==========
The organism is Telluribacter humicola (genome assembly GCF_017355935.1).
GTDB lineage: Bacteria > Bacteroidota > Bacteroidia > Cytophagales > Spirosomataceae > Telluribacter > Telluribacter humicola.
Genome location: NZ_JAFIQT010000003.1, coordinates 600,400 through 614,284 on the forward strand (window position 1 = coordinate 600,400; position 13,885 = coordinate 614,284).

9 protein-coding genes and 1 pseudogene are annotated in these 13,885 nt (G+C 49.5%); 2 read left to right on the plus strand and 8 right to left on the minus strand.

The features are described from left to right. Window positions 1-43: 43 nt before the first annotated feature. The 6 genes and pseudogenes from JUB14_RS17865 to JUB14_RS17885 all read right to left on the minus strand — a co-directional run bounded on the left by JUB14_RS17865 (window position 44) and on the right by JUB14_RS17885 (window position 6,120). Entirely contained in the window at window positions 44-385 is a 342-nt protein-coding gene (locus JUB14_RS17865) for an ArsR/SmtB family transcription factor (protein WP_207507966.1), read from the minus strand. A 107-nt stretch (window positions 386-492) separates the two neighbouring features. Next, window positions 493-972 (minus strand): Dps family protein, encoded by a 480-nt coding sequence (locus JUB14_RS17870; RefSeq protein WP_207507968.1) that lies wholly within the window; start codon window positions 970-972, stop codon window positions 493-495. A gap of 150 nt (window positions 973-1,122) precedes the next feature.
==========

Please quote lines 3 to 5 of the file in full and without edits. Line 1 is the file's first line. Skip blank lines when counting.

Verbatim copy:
Genome location: NZ_JAFIQT010000003.1, coordinates 600,400 through 614,284 on the forward strand (window position 1 = coordinate 600,400; position 13,885 = coordinate 614,284).

9 protein-coding genes and 1 pseudogene are annotated in these 13,885 nt (G+C 49.5%); 2 read left to right on the plus strand and 8 right to left on the minus strand.

The features are described from left to right. Window positions 1-43: 43 nt before the first annotated feature. The 6 genes and pseudogenes from JUB14_RS17865 to JUB14_RS17885 all read right to left on the minus strand — a co-directional run bounded on the left by JUB14_RS17865 (window position 44) and on the right by JUB14_RS17885 (window position 6,120). Entirely contained in the window at window positions 44-385 is a 342-nt protein-coding gene (locus JUB14_RS17865) for an ArsR/SmtB family transcription factor (protein WP_207507966.1), read from the minus strand. A 107-nt stretch (window positions 386-492) separates the two neighbouring features. Next, window positions 493-972 (minus strand): Dps family protein, encoded by a 480-nt coding sequence (locus JUB14_RS17870; RefSeq protein WP_207507968.1) that lies wholly within the window; start codon window positions 970-972, stop codon window positions 493-495. A gap of 150 nt (window positions 973-1,122) precedes the next feature.